Aurora opens 20th season with excellent Albee 

click to enlarge All’s not well: From left, Charles Dean, Anne Darragh, Carrie Paff, Ken Grantham and Kimberly King play friends and family coming to terms with tough issues in Aurora Theatre Co.’s production of “A Delicate Balance.” (Courtesy photo) - ALL’S NOT WELL: FROM LEFT, CHARLES DEAN, ANNE DARRAGH, CARRIE PAFF, KEN GRANTHAM AND KIMBERLY KING PLAY FRIENDS AND FAMILY COMING TO TERMS WITH TOUGH ISSUES IN AURORA THEATRE CO.’S PRODUCTION OF “A DELICATE BALANCE.” (COURTESY PHOTO)
  • All’s not well: From left, Charles Dean, Anne Darragh, Carrie Paff, Ken Grantham and Kimberly King play friends and family coming to terms with tough issues in Aurora Theatre Co.’s production of “A Delicate Balance.” (Courtesy photo)
  • All’s not well: From left, Charles Dean, Anne Darragh, Carrie Paff, Ken Grantham and Kimberly King play friends and family coming to terms with tough issues in Aurora Theatre Co.’s production of “A Delicate Balance.” (Courtesy photo)

If you didn’t know better, you might think Edward Albee’s “A Delicate Balance” takes place in a civilized home. One look at the tasteful furniture and book-lined shelves in the new Aurora Theatre Co. production suggests refinement and — dare we say it? — contentment.

Yet it doesn’t take long for the veneer to strip away and the verbal battles to begin in this one-of-a-kind drawing room comedy. Written just four years after his career-making “Who’s Afraid of Virginia Woolf?,” Albee’s 1967 Pulitzer Prize winner continued the playwright’s exploration into the soul of the American psyche, and it gets a first-rate staging by artistic director Tom Ross to open Aurora’s 20th anniversary season.

The play is set in the suburban home of Agnes (Kimberly King) and Tobias (Ken Grantham), a long-married couple. They’re comfortably well-off, and apparently happy. But over a long, boozy weekend, they drop the pretense to reveal a history of grief, betrayal and resentment.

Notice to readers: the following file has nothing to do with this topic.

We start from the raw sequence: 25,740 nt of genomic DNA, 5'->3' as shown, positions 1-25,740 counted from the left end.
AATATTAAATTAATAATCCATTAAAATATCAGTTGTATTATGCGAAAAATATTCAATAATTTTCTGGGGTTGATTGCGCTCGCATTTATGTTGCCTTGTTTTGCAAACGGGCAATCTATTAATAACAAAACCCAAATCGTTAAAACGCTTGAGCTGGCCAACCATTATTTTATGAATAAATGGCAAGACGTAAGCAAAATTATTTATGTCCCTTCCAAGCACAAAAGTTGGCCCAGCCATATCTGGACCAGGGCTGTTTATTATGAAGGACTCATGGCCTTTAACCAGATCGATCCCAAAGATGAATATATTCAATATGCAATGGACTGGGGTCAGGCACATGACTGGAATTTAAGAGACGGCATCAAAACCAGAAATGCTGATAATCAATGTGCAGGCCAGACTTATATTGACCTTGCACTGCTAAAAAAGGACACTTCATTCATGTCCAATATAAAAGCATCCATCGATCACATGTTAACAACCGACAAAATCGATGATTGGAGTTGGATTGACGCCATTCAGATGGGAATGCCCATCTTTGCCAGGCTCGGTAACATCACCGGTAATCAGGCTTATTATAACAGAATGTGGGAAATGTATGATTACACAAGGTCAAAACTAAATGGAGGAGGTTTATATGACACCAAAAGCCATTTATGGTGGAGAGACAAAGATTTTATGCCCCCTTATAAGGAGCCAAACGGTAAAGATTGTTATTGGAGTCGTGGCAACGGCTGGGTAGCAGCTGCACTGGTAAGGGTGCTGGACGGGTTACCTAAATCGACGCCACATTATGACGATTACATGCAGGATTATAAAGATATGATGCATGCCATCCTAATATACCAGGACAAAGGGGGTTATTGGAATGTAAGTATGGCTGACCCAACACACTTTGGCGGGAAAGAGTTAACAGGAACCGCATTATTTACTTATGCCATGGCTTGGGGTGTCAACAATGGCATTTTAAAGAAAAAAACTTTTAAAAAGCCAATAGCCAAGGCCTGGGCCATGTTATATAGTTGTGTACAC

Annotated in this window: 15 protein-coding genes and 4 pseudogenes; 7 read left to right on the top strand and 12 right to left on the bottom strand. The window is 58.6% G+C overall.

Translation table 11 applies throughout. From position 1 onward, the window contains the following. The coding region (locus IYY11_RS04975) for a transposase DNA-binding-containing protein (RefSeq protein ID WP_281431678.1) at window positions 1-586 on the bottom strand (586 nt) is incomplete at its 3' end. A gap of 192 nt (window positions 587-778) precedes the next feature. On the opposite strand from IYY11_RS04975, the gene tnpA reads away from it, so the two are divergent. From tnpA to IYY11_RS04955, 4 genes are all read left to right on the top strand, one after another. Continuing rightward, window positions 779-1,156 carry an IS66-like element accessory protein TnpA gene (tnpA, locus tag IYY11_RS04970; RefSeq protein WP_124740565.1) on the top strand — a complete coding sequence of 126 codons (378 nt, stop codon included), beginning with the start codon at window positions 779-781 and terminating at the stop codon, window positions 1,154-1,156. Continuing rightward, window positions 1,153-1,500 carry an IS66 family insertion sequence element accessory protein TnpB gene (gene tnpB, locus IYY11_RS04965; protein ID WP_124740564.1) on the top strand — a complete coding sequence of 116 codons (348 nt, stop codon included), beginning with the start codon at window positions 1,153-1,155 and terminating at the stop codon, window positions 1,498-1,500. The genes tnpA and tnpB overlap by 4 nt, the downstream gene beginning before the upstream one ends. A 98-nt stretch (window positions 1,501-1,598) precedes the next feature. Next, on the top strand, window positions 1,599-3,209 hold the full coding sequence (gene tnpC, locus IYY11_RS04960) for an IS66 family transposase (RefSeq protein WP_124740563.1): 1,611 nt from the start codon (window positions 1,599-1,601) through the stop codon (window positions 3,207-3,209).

It doesn’t help that their often-divorced daughter, Julia (Carrie Paff), is moving back in, or that Agnes’ alcoholic sister, Claire (Jamie Jones), has settled in for an extended stay.

But what tips the balance is a surprise visit from Harry (Charles Dean) and Edna (Anne Darragh), friends on the run from a fear so terrible they can’t even describe it.

Ross and his design team — Richard Olmsted (sets), Kurt Landisman (lighting), Chris Houston (sound) and Callie Floor (costumes) — give the three-act play an ideal staging, from the carefully crafted visuals to the precise timing of each cutting exchange.

The cast is outstanding. Jones is a crisply sarcastic Claire, and Paff exudes hostility as the frazzled Julia. Dean and Darragh are wonderfully obtuse as the weekend guests. Best of all are King and Grantham, who bring forth the depth and complexity that make Agnes and Tobias two of Albee’s most compelling characters.
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Their relationship is the heart of the play, which says so much about time, intimacy, aging and ultimately about responsibility — to each other, to ourselves, to the truth.

“A Delicate Balance” isn’t as bitter as “Virginia Woolf.” But it’s just as incisive, just as funny — and, being Albee, just as brilliant.

THEATER REVIEW

A Delicate Balance

Presented by Aurora Theatre Company

Where: 2081 Addison St., Berkeley

When: 7 p.m. Tuesdays, 8 p.m. Wednesdays-Saturdays, 2 and 7 p.m. Sundays; closes Oct. 16

Tickets: $10 to $48

Contact:
(510) 843-4822, www.auroratheatre.org

About The Author

Georgia Rowe

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